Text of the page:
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MHCC Members Forum on Young People and Mental Health – Parliament House Sydney

Speaking at MHCC’s Parliamentary Forum on 26th September 2018, Professor Patrick McGorry called for a people’s movement, Australians for Mental Health, to lift Australia’s under-investment in mental health and to fill the “missing middle” in mental health services between acute and primary care.

Addressing state MP’s and community mental health organisations, Prof McGorry, Executive Director of Orygen, called for a substantial stepwise investment in community based mental health and the establishment of community mental health hubs to support the great number of people currently seeking and not receiving services.

Prof McGorry said change required a groundswell of public support and momentum. “That is what Australians for Mental Health is,’’ he told guests at the MHCC forum. “It is essentially a Get Up! for mental health”.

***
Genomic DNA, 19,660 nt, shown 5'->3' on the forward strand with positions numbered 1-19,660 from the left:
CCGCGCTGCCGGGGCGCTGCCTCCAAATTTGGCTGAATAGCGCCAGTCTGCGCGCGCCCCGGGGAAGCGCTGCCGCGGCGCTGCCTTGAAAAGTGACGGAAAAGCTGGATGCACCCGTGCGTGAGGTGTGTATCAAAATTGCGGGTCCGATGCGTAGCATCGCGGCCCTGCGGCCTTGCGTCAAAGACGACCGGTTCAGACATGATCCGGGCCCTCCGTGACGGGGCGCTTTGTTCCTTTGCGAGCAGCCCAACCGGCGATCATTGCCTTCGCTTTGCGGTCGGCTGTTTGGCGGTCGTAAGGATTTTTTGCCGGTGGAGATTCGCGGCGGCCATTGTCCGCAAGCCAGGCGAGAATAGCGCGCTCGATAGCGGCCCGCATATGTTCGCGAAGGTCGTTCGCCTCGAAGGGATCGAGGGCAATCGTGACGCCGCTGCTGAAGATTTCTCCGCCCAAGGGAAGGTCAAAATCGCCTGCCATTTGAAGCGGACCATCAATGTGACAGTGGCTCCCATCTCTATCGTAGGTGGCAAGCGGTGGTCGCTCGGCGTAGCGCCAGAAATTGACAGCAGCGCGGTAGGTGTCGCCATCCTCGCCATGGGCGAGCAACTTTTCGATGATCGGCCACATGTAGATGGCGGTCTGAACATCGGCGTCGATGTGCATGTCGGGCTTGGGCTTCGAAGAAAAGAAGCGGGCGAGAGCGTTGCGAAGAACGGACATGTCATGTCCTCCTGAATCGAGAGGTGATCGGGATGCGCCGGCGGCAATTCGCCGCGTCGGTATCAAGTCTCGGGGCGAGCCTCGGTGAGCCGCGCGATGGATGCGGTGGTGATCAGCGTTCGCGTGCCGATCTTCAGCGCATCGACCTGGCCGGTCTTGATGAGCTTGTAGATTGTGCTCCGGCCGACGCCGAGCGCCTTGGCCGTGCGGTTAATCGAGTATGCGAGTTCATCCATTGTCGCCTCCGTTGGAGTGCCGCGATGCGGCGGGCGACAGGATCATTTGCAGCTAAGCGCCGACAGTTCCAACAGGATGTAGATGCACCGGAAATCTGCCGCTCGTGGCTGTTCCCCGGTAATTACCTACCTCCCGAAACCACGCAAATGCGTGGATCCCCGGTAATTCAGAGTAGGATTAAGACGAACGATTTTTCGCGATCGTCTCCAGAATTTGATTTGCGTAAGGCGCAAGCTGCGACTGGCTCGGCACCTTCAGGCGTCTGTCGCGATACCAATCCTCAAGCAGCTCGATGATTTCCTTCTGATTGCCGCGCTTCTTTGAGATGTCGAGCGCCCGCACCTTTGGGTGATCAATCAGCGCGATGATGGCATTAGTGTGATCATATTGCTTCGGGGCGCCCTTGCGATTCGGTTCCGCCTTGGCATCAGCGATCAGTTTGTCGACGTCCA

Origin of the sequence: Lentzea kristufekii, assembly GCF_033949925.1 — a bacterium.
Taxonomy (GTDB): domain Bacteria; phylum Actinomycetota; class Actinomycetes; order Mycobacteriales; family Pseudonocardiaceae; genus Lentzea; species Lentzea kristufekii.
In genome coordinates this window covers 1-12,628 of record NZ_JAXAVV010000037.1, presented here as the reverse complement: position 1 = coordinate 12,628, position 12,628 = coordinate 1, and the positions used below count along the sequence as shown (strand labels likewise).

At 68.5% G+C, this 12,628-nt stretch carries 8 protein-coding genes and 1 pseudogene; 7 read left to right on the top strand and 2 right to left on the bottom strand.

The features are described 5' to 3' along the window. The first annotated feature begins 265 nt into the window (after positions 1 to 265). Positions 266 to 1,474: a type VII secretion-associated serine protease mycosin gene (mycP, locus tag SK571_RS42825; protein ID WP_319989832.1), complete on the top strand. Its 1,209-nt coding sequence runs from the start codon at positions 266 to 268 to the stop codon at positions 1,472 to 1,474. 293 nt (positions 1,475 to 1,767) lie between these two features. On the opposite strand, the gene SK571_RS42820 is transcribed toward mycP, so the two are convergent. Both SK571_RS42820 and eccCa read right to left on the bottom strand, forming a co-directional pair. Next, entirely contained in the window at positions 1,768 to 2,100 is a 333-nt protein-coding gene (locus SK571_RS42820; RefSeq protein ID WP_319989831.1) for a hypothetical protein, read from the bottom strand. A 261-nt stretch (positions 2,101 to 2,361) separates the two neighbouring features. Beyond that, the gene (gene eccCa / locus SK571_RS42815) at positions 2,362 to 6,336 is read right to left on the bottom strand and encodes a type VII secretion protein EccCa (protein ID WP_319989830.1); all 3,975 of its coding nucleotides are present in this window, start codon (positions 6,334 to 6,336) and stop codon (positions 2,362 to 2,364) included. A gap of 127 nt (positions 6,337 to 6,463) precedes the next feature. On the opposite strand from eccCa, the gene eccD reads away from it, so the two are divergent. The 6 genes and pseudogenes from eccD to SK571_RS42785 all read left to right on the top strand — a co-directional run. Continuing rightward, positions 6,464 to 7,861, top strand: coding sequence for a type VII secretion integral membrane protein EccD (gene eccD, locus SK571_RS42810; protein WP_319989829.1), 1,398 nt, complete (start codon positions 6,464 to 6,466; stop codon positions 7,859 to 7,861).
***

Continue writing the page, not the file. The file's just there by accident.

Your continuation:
Awareness raising was not enough, Prof McGorry said, funding also needed to be increased significantly and he pointed out that only 5 percent of the health funding is spent on mental health, when it is 15 percent of the health burden.

Prof McGorry told the gathering that the community mental health system is completely overwhelmed and young people in particular suffered from a lack of early intervention services which had an effect across a lifetime and disproportionately impacted on the community and economy.

The first step in address some of these issues was to integrate services, he said. “Services need more than co-location, they need to have one mission, one culture and to ensure everyone is on the same team.” He described open access, soft-entry centres like headspace, where teams of various workers support people without the need for a label or formal diagnosis, where people with lived experience provide the first contact points, where there is support from the community and no stigma.

Data was also very important to identify suicide clusters and deliver support services accordingly.

Mental health should be as high a priority as cancer, Prof McGorry said in closing.